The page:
- Friday (03/04/11): The 2L team’s first round in the AAJ STAC was against the 3Ls from WFU Law. There were some initial jitters when we found out I had already met the presiding judge — the coach of the GSU Law team Christie and I dismantled at the TYLA NTC — but since we didn’t really know how to go about asking for a recusal (and didn’t even know if doing so would even be appropriate given AAJ’s chronic shortage of judges) we just went ahead and did our thing. EIC and M&M were counsel for the defense on that case and turned in a top-notch performance. It provided a big confidence boost to Tinkerbell and I heading into the Saturday rounds.
- Saturday (03/05/11): And with that confidence in-hand, we torched the next two teams we faced on Saturday Tinkerbell and I were counsel for the Plaintiff for both rounds, and we first went up against 2Ls from I’m-not-entirely-sure-where. The results could be summed up like this: Tinkerbell was so devastating on cross-examination, their lead counsel blurted “DAMN!” in exasperation when yet another one of his objections was (properly) overruled I also got to deliver my first “split” closing, which went over well with the jury both in its execution and content.
NCCU Law's 2L and 3L AAJ Trial Teams
We followed that beatdown with a match against the 2Ls from WFU Law, in what was hands-down the toughest match we had. Their cross-examination was sharp, and it seemed like every evidentiary ruling made by the judge was going in their direction whether it was warranted or not. Tinkerbell finally shook them off their game during her cross-examination of the Defendant, who started fabricating facts under the pressure. I was sufficiently heated at that point that I was out for blood when it came time for closing arguments, and proceeded to beat the Defense over the head with their own inconsistencies. It was all very satisfying Afterwards we headed to a post-competition reception, then went back to the hotel and played spades at its downstairs bar until last call.
- Sunday (03/06/11): We found out our 2L team came in 7th place overall and only the Top 4 would advance to the semis, so Sunday got spent checking out the Centennial Olympic Park, the Georgia Aquarium, and then packing up to head back to the Bull City. Before leaving the hotel we also ran into MDG… which was vaguely reminiscent of a 1L nightmare I used to have where I tried to hide from my teachers but they always seemed to find me no matter where I went.
- Monday & Tuesday (03/07-08/11): Both of these days get lumped together because they were both spent knocking out life necessities — several loads of laundry, apartment cleaning, turning in travel-related paperwork, and so on.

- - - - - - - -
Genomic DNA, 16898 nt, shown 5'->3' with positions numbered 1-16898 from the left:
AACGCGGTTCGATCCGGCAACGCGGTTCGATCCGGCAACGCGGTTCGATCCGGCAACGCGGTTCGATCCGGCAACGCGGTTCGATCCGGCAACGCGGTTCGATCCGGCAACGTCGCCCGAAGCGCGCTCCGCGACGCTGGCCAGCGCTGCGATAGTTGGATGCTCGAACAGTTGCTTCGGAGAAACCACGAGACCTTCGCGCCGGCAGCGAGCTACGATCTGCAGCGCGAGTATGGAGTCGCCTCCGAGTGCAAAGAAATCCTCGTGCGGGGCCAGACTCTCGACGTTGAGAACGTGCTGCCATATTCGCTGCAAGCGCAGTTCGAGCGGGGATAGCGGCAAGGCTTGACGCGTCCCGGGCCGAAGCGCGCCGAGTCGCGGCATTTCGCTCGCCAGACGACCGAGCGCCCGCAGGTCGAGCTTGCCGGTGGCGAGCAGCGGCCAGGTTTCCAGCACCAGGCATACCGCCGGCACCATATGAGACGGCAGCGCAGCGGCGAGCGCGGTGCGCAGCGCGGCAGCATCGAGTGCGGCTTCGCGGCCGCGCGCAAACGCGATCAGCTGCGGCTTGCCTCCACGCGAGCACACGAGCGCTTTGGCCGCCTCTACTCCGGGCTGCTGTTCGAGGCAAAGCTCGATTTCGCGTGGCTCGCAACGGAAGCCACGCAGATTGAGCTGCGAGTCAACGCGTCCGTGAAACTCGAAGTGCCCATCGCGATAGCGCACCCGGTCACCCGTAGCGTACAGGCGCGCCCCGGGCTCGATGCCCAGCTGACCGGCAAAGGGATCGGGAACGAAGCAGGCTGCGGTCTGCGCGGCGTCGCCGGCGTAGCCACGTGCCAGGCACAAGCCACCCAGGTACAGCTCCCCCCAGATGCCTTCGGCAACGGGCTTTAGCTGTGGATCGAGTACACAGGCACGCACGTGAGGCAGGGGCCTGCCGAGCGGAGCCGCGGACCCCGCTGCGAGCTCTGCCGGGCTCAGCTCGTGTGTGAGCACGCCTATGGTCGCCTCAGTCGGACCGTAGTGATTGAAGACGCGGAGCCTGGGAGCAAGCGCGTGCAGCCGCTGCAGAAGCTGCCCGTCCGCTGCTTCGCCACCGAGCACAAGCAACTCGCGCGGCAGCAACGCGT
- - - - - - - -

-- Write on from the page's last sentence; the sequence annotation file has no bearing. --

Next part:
- Wednesday (03/09/11): Had a business lunch with the Pickle Princess, who I hadn’t seen since the April festivities celebrating the end of my second term as UNCASG President. After catching up on how our respective lives had progressed over the past year, I gave a tour of my alma mater to a quartet of her students who were participating in a FFA competition we were hosting. Turns out one of them even wants to go to law school eventually If I ever get sick of the whole “being a lawyer” thing, I think I’d really love being a booster for N.C. State and for NCCU Law
- Thursday & Friday (03/10-11/11): These two get lumped together too, since they were basically split between watching the opening games of the ACC tournament and trying to catch up on all the mounds of schoolwork that amassed themselves between focusing on TYLA, focusing on SBA, and focusing on AAJ.
Which brings us to today: catching up on law school work, catching up with law school friends, and catching up on the law school blog
God willing I’ll be able to resume my somewhat-normal life now that I’ll have some free hours again, which in turn should (hopefully) mean more work around the blawgosphere — keep your fingers crossed!
And until then, have a great night y’all!
Posted by T. Greg Doucette on Mar 1, 2011 in Technology
Don’t have much to write tonight y’all — operating off 2 hours of sleep and just got home from NCCU Law about a half hour ago, so I’m completely beat and ready for bed
I’m also still locked out of my Gmail account, just like I’ve been for the past two days now
Fingers crossed that I’ll wake up tomorrow and have all my stuff miraculously restored so I can promptly back everything up and contemplate de-Google-fying my lifestyle…